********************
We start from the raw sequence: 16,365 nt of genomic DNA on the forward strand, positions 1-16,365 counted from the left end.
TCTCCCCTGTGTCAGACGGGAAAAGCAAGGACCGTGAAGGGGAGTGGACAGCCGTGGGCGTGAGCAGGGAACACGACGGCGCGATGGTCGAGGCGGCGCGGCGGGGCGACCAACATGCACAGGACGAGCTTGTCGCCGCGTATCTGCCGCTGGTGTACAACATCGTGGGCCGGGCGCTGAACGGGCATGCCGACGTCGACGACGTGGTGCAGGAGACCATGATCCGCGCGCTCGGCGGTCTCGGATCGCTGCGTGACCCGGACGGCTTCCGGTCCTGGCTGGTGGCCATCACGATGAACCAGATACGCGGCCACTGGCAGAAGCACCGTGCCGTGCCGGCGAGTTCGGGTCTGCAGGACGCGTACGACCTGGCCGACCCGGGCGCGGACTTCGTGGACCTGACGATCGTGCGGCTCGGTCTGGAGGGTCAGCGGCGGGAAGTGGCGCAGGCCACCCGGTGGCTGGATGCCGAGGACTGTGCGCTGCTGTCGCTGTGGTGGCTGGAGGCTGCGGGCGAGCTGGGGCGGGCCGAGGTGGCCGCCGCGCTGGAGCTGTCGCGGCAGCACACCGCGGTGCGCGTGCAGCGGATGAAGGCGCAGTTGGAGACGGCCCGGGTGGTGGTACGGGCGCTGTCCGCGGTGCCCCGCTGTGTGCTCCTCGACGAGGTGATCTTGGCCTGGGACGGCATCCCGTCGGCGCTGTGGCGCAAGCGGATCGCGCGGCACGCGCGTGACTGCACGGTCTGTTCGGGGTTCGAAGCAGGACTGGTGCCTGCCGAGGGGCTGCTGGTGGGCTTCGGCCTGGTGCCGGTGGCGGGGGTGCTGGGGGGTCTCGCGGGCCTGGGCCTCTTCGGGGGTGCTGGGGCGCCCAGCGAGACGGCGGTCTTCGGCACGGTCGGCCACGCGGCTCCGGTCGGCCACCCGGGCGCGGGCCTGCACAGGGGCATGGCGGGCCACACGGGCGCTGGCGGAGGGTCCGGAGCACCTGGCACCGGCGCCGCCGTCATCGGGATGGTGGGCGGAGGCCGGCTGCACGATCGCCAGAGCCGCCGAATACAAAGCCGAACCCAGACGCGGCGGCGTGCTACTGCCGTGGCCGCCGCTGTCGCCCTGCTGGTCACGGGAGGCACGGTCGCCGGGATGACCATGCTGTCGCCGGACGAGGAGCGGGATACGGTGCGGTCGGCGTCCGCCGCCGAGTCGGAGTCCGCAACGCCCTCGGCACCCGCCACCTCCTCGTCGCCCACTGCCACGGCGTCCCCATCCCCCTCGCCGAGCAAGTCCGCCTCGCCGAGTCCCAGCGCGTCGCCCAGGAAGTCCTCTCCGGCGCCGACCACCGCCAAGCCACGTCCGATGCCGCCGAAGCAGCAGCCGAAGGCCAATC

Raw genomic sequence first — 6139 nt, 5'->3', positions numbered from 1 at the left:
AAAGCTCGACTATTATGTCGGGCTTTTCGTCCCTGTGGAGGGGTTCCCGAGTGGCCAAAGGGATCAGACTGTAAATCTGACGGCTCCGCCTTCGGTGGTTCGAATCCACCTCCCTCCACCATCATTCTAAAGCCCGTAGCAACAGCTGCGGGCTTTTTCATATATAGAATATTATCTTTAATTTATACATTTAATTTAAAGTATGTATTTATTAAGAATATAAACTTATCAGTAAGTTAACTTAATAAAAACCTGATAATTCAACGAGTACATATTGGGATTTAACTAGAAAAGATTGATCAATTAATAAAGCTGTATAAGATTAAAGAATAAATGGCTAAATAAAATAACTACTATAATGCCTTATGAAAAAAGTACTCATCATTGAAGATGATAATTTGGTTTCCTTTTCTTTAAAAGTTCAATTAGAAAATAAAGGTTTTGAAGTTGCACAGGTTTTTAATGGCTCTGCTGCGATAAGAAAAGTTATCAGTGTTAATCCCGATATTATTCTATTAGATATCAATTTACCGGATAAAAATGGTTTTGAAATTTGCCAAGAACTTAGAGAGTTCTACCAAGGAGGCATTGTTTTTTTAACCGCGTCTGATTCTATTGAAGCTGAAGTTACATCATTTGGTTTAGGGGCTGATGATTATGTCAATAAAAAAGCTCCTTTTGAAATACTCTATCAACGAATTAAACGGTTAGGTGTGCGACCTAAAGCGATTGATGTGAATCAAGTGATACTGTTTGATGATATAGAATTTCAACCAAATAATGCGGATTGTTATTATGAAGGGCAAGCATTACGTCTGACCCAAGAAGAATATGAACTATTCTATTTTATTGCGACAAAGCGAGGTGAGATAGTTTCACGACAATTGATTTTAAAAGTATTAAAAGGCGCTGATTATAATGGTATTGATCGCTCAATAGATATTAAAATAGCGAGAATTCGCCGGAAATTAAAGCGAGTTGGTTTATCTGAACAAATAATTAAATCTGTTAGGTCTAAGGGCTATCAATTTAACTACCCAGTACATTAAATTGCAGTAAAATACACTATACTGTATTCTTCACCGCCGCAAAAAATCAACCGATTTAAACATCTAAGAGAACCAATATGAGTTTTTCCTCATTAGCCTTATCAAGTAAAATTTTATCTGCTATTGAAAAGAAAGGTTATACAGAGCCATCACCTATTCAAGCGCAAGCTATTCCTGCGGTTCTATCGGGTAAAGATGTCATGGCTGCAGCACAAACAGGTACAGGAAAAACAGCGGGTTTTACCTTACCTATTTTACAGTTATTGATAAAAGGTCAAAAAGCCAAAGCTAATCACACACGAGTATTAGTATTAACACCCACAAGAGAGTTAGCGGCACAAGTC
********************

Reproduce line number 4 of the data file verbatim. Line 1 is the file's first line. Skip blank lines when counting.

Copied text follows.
AAAGCTCGACTATTATGTCGGGCTTTTCGTCCCTGTGGAGGGGTTCCCGAGTGGCCAAAGGGATCAGACTGTAAATCTGACGGCTCCGCCTTCGGTGGTTCGAATCCACCTCCCTCCACCATCATTCTAAAGCCCGTAGCAACAGCTGCGGGCTTTTTCATATATAGAATATTATCTTTAATTTATACATTTAATTTAAAGTATGTATTTATTAAGAATATAAACTTATCAGTAAGTTAACTTAATAAAAACCTGATAATTCAACGAGTACATATTGGGATTTAACTAGAAAAGATTGATCAATTAATAAAGCTGTATAAGATTAAAGAATAAATGGCTAAATAAAATAACTACTATAATGCCTTATGAAAAAAGTACTCATCATTGAAGATGATAATTTGGTTTCCTTTTCTTTAAAAGTTCAATTAGAAAATAAAGGTTTTGAAGTTGCACAGGTTTTTAATGGCTCTGCTGCGATAAGAAAAGTTATCAGTGTTAATCCCGATATTATTCTATTAGATATCAATTTACCGGATAAAAATGGTTTTGAAATTTGCCAAGAACTTAGAGAGTTCTACCAAGGAGGCATTGTTTTTTTAACCGCGTCTGATTCTATTGAAGCTGAAGTTACATCATTTGGTTTAGGGGCTGATGATTATGTCAATAAAAAAGCTCCTTTTGAAATACTCTATCAACGAATTAAACGGTTAGGTGTGCGACCTAAAGCGATTGATGTGAATCAAGTGATACTGTTTGATGATATAGAATTTCAACCAAATAATGCGGATTGTTATTATGAAGGGCAAGCATTACGTCTGACCCAAGAAGAATATGAACTATTCTATTTTATTGCGACAAAGCGAGGTGAGATAGTTTCACGACAATTGATTTTAAAAGTATTAAAAGGCGCTGATTATAATGGTATTGATCGCTCAATAGATATTAAAATAGCGAGAATTCGCCGGAAATTAAAGCGAGTTGGTTTATCTGAACAAATAATTAAATCTGTTAGGTCTAAGGGCTATCAATTTAACTACCCAGTACATTAAATTGCAGTAAAATACACTATACTGTATTCTTCACCGCCGCAAAAAATCAACCGATTTAAACATCTAAGAGAACCAATATGAGTTTTTCCTCATTAGCCTTATCAAGTAAAATTTTATCTGCTATTGAAAAGAAAGGTTATACAGAGCCATCACCTATTCAAGCGCAAGCTATTCCTGCGGTTCTATCGGGTAAAGATGTCATGGCTGCAGCACAAACAGGTACAGGAAAAACAGCGGGTTTTACCTTACCTATTTTACAGTTATTGATAAAAGGTCAAAAAGCCAAAGCTAATCACACACGAGTATTAGTATTAACACCCACAAGAGAGTTAGCGGCACAAGTC